Another advantage is that flat design can lead to a less cluttered webpage. Many websites have simplified their design to have less options bombarding the user on the homepage, favouring catagorising information into menus and sub-menus in the websites architecture.
Thirdly, a flatters, more minimal website design can mean a lower page weight and loading time for the site, especially on mobile devices which people are using more and more to gain access to websites on the go. Also an important aspect on the subject of mobile devices is that a flatter more minimalist design for a websites lends itself well to smaller screens and requires less zooming, squinting and overall can appear less cluttered.

c. However, there are several disadvantages of a flatter UI design. One of the most obvious dangers of flat UI design is that the webpage or app may look over simplified and boring. Minimalism is not a design approach that appeals to everybody. Paring websites down to very minimal looks may turn potential casual users away from the site. Is could be relevant for any site which does not provide a specific function to a specific user. Lack of personality and the fact that the design trend is quite new could mean that older users quite simply stop using the site if the changes are quite drastic. If the users are casual, it is essential that the design hold their interest and make them want to return to the site in future.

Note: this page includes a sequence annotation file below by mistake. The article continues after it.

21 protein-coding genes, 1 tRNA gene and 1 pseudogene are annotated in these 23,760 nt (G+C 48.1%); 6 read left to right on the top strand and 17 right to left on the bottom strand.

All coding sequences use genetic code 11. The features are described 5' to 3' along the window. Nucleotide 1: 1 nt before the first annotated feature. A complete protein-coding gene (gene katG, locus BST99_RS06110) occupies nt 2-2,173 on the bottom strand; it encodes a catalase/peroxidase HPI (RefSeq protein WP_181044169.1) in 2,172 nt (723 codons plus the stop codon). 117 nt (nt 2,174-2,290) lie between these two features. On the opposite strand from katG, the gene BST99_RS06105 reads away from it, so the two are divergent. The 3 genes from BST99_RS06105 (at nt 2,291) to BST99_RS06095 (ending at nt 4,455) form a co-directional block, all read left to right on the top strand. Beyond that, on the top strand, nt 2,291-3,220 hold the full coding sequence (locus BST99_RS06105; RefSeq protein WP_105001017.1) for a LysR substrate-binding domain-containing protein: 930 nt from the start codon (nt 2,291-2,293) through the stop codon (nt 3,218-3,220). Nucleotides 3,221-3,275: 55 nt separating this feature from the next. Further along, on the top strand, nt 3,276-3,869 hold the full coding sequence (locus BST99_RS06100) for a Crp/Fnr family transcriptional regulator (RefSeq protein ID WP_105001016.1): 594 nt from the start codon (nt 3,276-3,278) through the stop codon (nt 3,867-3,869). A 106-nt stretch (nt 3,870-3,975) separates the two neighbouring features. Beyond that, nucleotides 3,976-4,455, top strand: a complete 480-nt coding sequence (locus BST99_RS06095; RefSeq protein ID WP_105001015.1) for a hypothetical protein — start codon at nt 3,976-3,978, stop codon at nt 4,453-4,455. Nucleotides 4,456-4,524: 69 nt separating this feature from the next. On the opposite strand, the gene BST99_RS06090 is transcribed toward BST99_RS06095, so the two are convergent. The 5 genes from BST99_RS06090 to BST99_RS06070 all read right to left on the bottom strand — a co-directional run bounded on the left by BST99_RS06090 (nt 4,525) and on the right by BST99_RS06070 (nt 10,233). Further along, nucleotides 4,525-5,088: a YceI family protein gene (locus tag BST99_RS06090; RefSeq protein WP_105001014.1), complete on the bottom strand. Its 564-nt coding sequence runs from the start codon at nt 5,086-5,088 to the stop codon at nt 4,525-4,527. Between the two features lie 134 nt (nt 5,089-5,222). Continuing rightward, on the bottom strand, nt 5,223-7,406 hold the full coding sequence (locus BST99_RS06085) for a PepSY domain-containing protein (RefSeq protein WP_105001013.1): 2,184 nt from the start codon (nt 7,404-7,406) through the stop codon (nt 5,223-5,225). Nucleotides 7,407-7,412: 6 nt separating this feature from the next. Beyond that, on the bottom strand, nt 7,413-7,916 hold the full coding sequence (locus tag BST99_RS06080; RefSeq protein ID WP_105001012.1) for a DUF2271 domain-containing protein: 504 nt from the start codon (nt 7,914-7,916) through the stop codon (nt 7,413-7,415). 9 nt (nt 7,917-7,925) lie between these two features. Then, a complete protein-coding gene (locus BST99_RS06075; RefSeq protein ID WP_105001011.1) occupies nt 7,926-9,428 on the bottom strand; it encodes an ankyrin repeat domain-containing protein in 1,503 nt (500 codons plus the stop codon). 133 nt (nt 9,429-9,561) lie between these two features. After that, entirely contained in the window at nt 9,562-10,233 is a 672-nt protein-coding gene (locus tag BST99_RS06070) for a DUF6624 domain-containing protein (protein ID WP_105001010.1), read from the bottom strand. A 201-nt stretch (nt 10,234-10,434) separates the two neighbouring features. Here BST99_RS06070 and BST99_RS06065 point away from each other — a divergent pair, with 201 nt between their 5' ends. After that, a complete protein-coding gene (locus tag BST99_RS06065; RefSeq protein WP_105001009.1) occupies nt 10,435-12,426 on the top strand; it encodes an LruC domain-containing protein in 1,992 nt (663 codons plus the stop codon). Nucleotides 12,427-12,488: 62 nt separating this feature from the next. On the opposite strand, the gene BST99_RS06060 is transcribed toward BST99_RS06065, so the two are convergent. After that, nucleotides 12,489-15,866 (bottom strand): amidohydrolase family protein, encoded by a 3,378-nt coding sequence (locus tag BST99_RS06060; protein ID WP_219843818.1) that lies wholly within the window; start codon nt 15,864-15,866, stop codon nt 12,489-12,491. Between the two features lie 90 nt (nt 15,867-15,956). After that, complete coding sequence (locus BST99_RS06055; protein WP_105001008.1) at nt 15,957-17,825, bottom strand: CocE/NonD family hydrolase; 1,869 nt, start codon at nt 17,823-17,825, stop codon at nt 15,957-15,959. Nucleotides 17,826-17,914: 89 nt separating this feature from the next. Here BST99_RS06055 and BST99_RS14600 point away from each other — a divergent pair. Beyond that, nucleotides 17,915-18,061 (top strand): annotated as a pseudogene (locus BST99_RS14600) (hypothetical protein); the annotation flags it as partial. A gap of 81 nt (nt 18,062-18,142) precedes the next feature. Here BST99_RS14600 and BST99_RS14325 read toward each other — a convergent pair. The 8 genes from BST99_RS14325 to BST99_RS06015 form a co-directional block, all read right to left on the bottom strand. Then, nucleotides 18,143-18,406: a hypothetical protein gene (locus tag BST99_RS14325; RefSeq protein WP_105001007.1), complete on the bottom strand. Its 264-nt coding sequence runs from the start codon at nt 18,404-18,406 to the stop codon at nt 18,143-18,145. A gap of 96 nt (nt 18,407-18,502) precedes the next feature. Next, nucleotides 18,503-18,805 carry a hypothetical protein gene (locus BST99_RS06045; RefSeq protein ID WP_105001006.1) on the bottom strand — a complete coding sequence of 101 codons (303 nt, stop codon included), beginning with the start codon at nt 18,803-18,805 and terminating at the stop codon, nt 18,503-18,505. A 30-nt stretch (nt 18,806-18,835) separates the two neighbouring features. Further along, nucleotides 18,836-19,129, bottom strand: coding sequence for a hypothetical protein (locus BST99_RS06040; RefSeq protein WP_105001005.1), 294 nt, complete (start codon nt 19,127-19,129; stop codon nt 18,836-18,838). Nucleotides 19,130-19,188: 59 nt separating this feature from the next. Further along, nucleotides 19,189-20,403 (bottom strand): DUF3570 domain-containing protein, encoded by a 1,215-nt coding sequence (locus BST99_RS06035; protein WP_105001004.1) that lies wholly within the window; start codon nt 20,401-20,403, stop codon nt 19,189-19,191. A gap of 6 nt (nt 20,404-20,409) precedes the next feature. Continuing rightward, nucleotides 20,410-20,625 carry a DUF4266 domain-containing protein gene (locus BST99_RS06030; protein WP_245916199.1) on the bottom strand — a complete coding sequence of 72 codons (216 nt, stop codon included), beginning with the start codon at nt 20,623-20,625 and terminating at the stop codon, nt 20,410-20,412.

Secondly, and ironically, it is possible for an over simplified flat design to become unclear for the user. For example, say a website designer has not put enough thought into the design of a few key icons for the site. Because the UI is flat and minimal in design, these few icons may be all a user has to find their way around the site. Another example might be is there are no drop shadows or visual feedback when user click or hover over buttons, it may become harder for users to see if they are clicking a button properly, if it is working correctly or even see it at all. This is especially important in considering user groups of an older age or user groups with disabilities such as poor eyesight.
Thirdly, a simplified flatter design of a website can often mean an un-cluttering of information. Often this involves categorising the information into sections and subsections but sometimes designers can cut out information altogether in an effort to make the site simpler. There are some sites however which need to provide the user with a lot of varied information. These can include transport websites, government websites or hospital website where an archive of a large amount of information is essential.  

Lastly, poor design will shine through much more obviously with a flatter, more minimalist design. Designers who have not thought through the user interface process have no visual crutches to fall back on as they may have done previously with web design. With flat design there are no bells and whistles to distract from a poor designer, though this might not be a disadvantage as such, it does mean that the web designer has to be very thorough in designing sites using a flatter look.